About 2 cups mincemeat

Directions

1. Briefly process the flour, butter and lard so it becomes crumb-like.

2. Add the confectioners’ sugar and pulse again.

3. Add the egg yolk and enough milk to bring the dough together in a ball.

4. Wrap in plastic wrap and chill for at least one hour.

5. Preheat the oven to about 375 F (190 C).

6. Grease two 12-hole shallow tart tins (or use nonstick).

7. Thinly roll out two-thirds of the pastry on a lightly floured work surface. Use a 3-inch fluted pastry cutter to cut circles. Place in the trays and fill with a generous spoonful of mincemeat.

8. Roll out the trimmings and remaining pastry and cut circles with a 2 ½-inch fluted cutter. Brush the rim of the pies lightly with milk, lay the lids on the tops and gently press the edges together.

9. Dust with the superfine sugar and bake for 15 to 20 minutes. Keep an eye on them so they don’t go much beyond the pale gold stage or the rims will start to harden and burn.

Tip: They can be stored in an airtight container for up to a week. They can also be frozen.

Main photo: The atavistic impulse to make mince pies is strong in British homes. Credit: Clarissa Hyman

Read More
Pozole, topped by garnishes. Credit: Karen Branch-Brioso

For nine nights leading to Christmas Eve, Mexico celebrates las posadas: singalong parties to reenact Joseph and Mary’s biblical pilgrimage to Bethlehem and their near-fruitless search for shelter before Jesus’ birth.

Then, success. After several stanzas of rejection, someone lets them in. With the joyous chorus of “Entren, santos peregrinos” — come in, holy pilgrims — it’s time to break a piñata and eat. And steaming bowls of pozole are often there to feed the crowd.

MEXICAN CHRISTMAS


 A three-part series on dishes of the season

Part 1: Pozole

Part 2: Buñuelos

Part 3: Tamales

I had my first taste of the pork-and-hominy-based soup in Mexico City. For most anyone, that first taste can never be the last, and it wasn’t mine. Aided by a stack of Mexican-government-published recipe books I’d bought at a market near my home in the Colonia Narvarte neighborhood, I’ve made the dish repeatedly, both in Mexico and after I’d returned to the States.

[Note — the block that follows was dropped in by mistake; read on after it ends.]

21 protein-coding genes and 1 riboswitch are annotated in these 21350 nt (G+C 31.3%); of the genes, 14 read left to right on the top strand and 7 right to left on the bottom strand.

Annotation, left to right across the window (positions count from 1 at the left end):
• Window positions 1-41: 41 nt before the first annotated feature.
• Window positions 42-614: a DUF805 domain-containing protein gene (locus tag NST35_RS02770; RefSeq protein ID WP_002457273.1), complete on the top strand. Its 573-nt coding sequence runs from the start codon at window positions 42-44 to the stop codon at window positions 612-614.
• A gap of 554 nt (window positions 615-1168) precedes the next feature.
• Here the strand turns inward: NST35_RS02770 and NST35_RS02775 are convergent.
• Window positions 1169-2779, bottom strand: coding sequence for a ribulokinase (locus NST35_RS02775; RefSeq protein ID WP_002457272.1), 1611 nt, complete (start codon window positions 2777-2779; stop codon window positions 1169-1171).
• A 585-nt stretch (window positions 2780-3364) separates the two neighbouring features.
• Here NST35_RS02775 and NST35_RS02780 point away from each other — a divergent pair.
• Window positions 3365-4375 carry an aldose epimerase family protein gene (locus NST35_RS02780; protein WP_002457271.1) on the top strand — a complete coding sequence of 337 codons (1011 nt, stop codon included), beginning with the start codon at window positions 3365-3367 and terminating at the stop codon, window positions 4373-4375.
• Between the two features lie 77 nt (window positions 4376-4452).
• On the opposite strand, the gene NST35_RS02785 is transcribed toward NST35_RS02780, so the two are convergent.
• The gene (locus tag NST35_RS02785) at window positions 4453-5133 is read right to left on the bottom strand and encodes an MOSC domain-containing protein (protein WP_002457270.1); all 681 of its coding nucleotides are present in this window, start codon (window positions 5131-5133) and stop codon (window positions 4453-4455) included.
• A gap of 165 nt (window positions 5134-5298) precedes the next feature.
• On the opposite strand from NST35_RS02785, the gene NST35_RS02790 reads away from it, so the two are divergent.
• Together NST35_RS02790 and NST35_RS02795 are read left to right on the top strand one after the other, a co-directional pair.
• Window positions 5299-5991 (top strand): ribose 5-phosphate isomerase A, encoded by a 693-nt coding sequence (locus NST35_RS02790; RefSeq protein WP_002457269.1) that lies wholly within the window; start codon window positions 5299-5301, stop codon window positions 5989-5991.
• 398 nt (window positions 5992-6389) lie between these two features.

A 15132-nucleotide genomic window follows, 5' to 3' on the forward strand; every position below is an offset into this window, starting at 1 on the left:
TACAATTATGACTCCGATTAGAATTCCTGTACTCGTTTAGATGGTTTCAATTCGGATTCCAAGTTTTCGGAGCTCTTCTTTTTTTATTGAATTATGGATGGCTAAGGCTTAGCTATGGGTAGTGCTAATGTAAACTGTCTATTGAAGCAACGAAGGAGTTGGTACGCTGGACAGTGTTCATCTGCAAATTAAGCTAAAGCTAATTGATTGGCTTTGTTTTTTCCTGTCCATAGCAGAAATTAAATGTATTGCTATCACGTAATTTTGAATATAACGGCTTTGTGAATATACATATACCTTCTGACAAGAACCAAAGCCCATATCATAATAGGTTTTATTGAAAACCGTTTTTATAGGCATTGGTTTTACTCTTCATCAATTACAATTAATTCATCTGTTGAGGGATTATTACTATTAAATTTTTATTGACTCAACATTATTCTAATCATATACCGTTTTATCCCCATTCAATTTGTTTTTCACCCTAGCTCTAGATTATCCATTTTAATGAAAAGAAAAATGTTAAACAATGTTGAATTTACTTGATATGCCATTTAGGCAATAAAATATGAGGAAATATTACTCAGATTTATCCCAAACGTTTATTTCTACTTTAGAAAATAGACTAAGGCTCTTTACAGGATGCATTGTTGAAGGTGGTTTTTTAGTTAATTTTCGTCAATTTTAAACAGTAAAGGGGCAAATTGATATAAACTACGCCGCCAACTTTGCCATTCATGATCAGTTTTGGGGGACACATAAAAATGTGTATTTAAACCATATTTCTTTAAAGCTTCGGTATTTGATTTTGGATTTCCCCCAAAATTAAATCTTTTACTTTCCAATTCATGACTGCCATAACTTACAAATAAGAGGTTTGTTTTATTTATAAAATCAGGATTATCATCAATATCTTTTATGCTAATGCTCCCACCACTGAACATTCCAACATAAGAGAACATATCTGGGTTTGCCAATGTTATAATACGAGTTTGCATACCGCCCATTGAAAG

It’s the perfect party food. You can make it for yourself, but it’s a recipe that’s easy to make for a crowd. And, inevitably, it’s a hit.

The draw of pozole is not just in its rich, smoky broth laced with puréed guajillo chilies. It’s the buffet line of cold raw veggies that your guests add to it that make it uniquely special for them as well.

Garnishes for pozole. Credit: Karen Branch-Brioso

Garnishes for pozole. Credit: Karen Branch-Brioso

That crunch of sliced radishes, shredded lettuce and diced onions create a perfect complementary texture for the hot stew. Squeeze in some lime juice for an added zing of flavor, and there’s nothing like it.

I’ve adapted the pozole recipe over the years from the one that was published by the Mexican Government Workers’ Social Security and Services Institute in the 1980s.

The cookbook series  “… y la Comida se Hizo” (… and the Meal was Made) is a wonderful Spanish-language collection that provides hundreds of traditional recipes celebrating Mexico’s widely varying cuisine. The recipe for pozole — which most often is brought out for parties such as posadas or the Independence Day festivities in mid-September — fittingly was found in the book entitled “… and the Meal was Made for Celebrating.”

Written simply for an audience that varies as widely as its cuisine — including those who cook on stoves without temperature controls or timers — the recipes rarely provide temperature settings and sometimes omits suggested cooking times. Instead, it often relies on directions, such as “cook until the meat is tender.”

The recipe I’ve adapted below provides quite a few more guidelines, as well as adjustments on the ingredients. The one in the Mexican cookbook called for slices of “pig’s head, pig knuckles and pig’s feet.”

The adapted recipe suggests country spareribs instead — both for the ease of shredding the meat and to simplify the explanation of the dish to guests who may be wary of trying something new. Canned white hominy is also the way to go here.